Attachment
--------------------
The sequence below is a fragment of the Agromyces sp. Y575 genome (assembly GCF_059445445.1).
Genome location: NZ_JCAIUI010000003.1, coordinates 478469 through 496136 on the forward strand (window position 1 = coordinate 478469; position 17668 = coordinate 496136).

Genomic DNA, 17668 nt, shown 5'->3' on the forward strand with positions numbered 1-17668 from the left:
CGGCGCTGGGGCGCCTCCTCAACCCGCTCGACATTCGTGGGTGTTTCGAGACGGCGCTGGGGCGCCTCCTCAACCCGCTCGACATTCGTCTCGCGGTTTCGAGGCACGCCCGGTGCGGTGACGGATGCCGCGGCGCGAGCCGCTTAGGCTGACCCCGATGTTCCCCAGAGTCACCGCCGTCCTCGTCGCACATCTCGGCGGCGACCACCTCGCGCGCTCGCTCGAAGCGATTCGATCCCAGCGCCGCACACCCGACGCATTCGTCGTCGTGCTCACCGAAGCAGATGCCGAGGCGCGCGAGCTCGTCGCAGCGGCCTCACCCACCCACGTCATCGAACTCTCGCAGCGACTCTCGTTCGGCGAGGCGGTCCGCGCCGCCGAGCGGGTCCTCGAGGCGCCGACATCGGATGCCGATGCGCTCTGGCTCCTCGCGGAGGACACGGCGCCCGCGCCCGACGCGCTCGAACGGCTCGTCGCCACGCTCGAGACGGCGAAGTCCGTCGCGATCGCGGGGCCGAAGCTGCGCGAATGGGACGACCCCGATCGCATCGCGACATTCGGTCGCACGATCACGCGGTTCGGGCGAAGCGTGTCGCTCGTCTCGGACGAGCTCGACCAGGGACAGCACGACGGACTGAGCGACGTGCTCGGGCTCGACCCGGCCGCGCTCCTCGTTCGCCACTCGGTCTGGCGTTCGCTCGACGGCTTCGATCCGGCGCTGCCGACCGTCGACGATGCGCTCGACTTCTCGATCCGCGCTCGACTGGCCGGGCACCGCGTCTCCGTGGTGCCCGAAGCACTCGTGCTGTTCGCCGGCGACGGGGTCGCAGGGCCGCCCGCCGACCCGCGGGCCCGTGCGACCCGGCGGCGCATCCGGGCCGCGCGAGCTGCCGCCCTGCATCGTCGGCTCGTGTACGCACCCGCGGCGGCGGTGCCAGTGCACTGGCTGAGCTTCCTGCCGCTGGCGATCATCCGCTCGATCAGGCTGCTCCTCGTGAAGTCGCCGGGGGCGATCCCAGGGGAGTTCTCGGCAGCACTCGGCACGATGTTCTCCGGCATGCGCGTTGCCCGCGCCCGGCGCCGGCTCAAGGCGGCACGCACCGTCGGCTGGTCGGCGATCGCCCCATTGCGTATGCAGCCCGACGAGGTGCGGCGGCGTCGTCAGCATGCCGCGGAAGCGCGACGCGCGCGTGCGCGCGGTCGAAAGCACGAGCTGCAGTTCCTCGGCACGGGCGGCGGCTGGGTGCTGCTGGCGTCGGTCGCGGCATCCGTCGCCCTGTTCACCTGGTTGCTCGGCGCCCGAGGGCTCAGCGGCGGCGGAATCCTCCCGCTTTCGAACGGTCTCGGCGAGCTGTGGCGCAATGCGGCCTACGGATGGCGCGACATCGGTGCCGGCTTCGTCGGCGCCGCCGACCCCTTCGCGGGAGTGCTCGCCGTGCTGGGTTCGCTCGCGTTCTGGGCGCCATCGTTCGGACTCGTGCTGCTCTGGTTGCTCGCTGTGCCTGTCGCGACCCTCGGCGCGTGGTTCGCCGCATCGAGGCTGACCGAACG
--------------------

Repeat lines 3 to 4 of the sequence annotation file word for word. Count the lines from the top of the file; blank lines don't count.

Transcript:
Genomic DNA, 17668 nt, shown 5'->3' on the forward strand with positions numbered 1-17668 from the left:
CGGCGCTGGGGCGCCTCCTCAACCCGCTCGACATTCGTGGGTGTTTCGAGACGGCGCTGGGGCGCCTCCTCAACCCGCTCGACATTCGTCTCGCGGTTTCGAGGCACGCCCGGTGCGGTGACGGATGCCGCGGCGCGAGCCGCTTAGGCTGACCCCGATGTTCCCCAGAGTCACCGCCGTCCTCGTCGCACATCTCGGCGGCGACCACCTCGCGCGCTCGCTCGAAGCGATTCGATCCCAGCGCCGCACACCCGACGCATTCGTCGTCGTGCTCACCGAAGCAGATGCCGAGGCGCGCGAGCTCGTCGCAGCGGCCTCACCCACCCACGTCATCGAACTCTCGCAGCGACTCTCGTTCGGCGAGGCGGTCCGCGCCGCCGAGCGGGTCCTCGAGGCGCCGACATCGGATGCCGATGCGCTCTGGCTCCTCGCGGAGGACACGGCGCCCGCGCCCGACGCGCTCGAACGGCTCGTCGCCACGCTCGAGACGGCGAAGTCCGTCGCGATCGCGGGGCCGAAGCTGCGCGAATGGGACGACCCCGATCGCATCGCGACATTCGGTCGCACGATCACGCGGTTCGGGCGAAGCGTGTCGCTCGTCTCGGACGAGCTCGACCAGGGACAGCACGACGGACTGAGCGACGTGCTCGGGCTCGACCCGGCCGCGCTCCTCGTTCGCCACTCGGTCTGGCGTTCGCTCGACGGCTTCGATCCGGCGCTGCCGACCGTCGACGATGCGCTCGACTTCTCGATCCGCGCTCGACTGGCCGGGCACCGCGTCTCCGTGGTGCCCGAAGCACTCGTGCTGTTCGCCGGCGACGGGGTCGCAGGGCCGCCCGCCGACCCGCGGGCCCGTGCGACCCGGCGGCGCATCCGGGCCGCGCGAGCTGCCGCCCTGCATCGTCGGCTCGTGTACGCACCCGCGGCGGCGGTGCCAGTGCACTGGCTGAGCTTCCTGCCGCTGGCGATCATCCGCTCGATCAGGCTGCTCCTCGTGAAGTCGCCGGGGGCGATCCCAGGGGAGTTCTCGGCAGCACTCGGCACGATGTTCTCCGGCATGCGCGTTGCCCGCGCCCGGCGCCGGCTCAAGGCGGCACGCACCGTCGGCTGGTCGGCGATCGCCCCATTGCGTATGCAGCCCGACGAGGTGCGGCGGCGTCGTCAGCATGCCGCGGAAGCGCGACGCGCGCGTGCGCGCGGTCGAAAGCACGAGCTGCAGTTCCTCGGCACGGGCGGCGGCTGGGTGCTGCTGGCGTCGGTCGCGGCATCCGTCGCCCTGTTCACCTGGTTGCTCGGCGCCCGAGGGCTCAGCGGCGGCGGAATCCTCCCGCTTTCGAACGGTCTCGGCGAGCTGTGGCGCAATGCGGCCTACGGATGGCGCGACATCGGTGCCGGCTTCGTCGGCGCCGCCGACCCCTTCGCGGGAGTGCTCGCCGTGCTGGGTTCGCTCGCGTTCTGGGCGCCATCGTTCGGACTCGTGCTGCTCTGGTTGCTCGCTGTGCCTGTCGCGACCCTCGGCGCGTGGTTCGCCGCATCGAGGCTGACCGAACG